Taylor 562ce 12-Fret 12-String Review
A high-end 12-string built for comfort and speed.
When I was 12, my 16-year-old guitar teacher breathlessly told me about his new Guild 12-string. “It’s amazing,” he said. “It sounds like an organ!”
That description stayed with me. Like experiencing a great church organ—the loudest of classical instruments and the one with the widest range—playing a 12-string can be all about tonal power and glory. It’s easy to understand why most 12-string guitars have large bodies: That low-end mass is sonic ballast for those shimmering treble strings (especially when you’re tuned down a half- or whole-step). Playing a 12-string can be a real power trip, like commanding the wheel on a battleship bridge.
Unfortunately, 12-strings tend to have about as much turn-on-a-dime maneuverability as battleships. The large bodies can be unwieldy. It’s hard to get the action right—it’s a fine line between feeble buzzing and barbed wire agony. Strumming chords is manageable enough, but fleet single-note lines are a challenge. Fingerpicking can involve cuticle-shredding metal picks and lots of swearing. Bare-fingered 12-string pickers like Ralph Towner and post-’80s Leo Kottke are exceptions that prove the rule: Fingerstyle 12-string is a chore.
But Taylor’s gorgeous new 562ce may change that.
Build for Comfort and Speed
The 562ce gushes gloriously rich tones, yet it’s the most easy-playing 12-string I’ve encountered. Partly it’s the size. The body has a lap-friendly Grand Concert profile in lieu of the usual dreadnought or jumbo shape. But it’s also a matter of wood choice. The warm-toned mahogany’s natural compression tends to flatter fingerstylists. Then there’s the relatively short 24 7/8" scale length, and the way the neck meets the body at the 12th fret.
And, of course, much of the credit goes to the guitar’s flawless workmanship and factory setup. The action is low and fast, yet entirely buzz-free. The string tension is mellow, even tuned up to standard pitch. The neck is devoid of dead or buzzy spots. No string pairs predominate. Superb fretwork provides a uniformly buttery feel everywhere on the ebony fretboard. (Believe it or not, I sometimes felt like I was playing a low-action, ebony-fretboard Les Paul Custom.) There’s no neck-dive whatsoever, despite all that headstock hardware.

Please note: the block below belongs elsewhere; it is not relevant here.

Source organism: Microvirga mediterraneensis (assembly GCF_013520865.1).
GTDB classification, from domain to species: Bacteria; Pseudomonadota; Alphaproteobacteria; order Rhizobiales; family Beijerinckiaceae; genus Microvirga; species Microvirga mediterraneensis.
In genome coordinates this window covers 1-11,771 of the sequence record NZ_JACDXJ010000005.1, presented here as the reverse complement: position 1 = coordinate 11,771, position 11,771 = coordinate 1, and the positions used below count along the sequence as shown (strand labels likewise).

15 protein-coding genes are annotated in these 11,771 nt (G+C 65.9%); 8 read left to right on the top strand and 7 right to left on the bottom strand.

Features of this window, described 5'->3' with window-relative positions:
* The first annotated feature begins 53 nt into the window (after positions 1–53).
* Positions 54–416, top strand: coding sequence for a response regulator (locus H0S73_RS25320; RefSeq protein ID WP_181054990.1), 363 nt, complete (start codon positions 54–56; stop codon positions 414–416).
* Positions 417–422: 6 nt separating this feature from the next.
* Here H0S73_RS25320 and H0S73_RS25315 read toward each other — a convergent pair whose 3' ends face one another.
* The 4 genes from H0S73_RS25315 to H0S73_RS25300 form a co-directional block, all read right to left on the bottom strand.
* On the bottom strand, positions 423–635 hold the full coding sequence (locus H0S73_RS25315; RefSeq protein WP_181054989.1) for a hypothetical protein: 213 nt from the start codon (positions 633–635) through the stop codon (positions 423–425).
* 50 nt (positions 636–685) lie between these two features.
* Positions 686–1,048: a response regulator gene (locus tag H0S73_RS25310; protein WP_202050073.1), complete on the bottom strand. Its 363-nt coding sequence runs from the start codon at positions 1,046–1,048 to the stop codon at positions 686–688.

The 562ce is a looker. The mahogany neck, back, and sides have pretty figuration beneath a mirror-perfect finish. Faux-tortoise binding provides subtle counterpoint to the lovely wood. An elegant Venetian cutaway affords easy access to all 18 frets despite the 12th-fret body joint. Other refined touches include the fretboard markers (each with a different design) and graceful white body trim and rosette. But these are understated adornments. The guitar’s beauty flows from the quality of its core materials, not gratuitous bling.
The 562ce records like a dream—assuming you dream about fruitful recording sessions. Yes, there’s less cannon-like projection and low-end mass than from some traditional 12-strings, but as most engineers who’ve recorded such beasts can attest, a little less of these things can be a big plus.
Supremely playable. Beautiful tones. Flawless build. Excellent electronics.
Taylor 562ce 12 Fret
Lows are manicured, but not deficient, and that restraint helps the octave strings sing, as does the hyper-accurate intonation. Mahogany is often praised for its natural compression, but the 562ce takes this to extremes. When you dig in hard, it literally sounds as if you’re plugged into a good compressor. The sustain borders on the ridiculous. I kept trying to illustrate this in the demo audio clips by letting the final chords ring, but I’d always get bored and damp the strings before the sound ran dry. For the final chord of the final excerpt, my hands stayed on the strings until all sound stopped. It took nearly 20 seconds.
New System For Expression
Taylor’s Expression System 2 sounds terrific and is built around the company's proprietary piezo system. No, recording direct doesn’t sound exactly like tracking with a mic—it’s more percussive, resonant, and midrange-forward. No, recording direct doesn’t sound exactly like tracking with a mic—it’s more percussive, resonant, and midrange-forward. Yet it’s an attractive and usable sound that should more than suffice for gigs where a mic isn’t practical. Also, the direct and miked signals blend nicely, with the mag pickup adding punch and solidity to airy miked tones. (The demo clips feature the same performance miked, direct, and blended, with the two sources panned slightly for a subtle stereo effect.)
It’s easy to get fat-sounding tones while playing pickstyle, especially when incorporating picking-hand palm-damping. Fingerstyle playing is an utter delight, however. I’m not saying fingerstyle players new to 12-string will have no adjustment period. It always takes time before you can pluck string pairs with consistency. But the 562ce makes the adjustment as easy as possible.
While Taylor’s 562ce sounds grand on big, strummy cowboy chords, it’s probably not a great choice for subway buskers seeking maximum volume. It’s an instrument of refined delicacy, and guitarists who play with refined delicacy are likeliest to love it. It’s rare that a double-course instrument is so simpatico with complex harmonies and nuanced picking-hand techniques. Such phenomenal playability is something new under the 12-string sun.
Watch the Review Demo: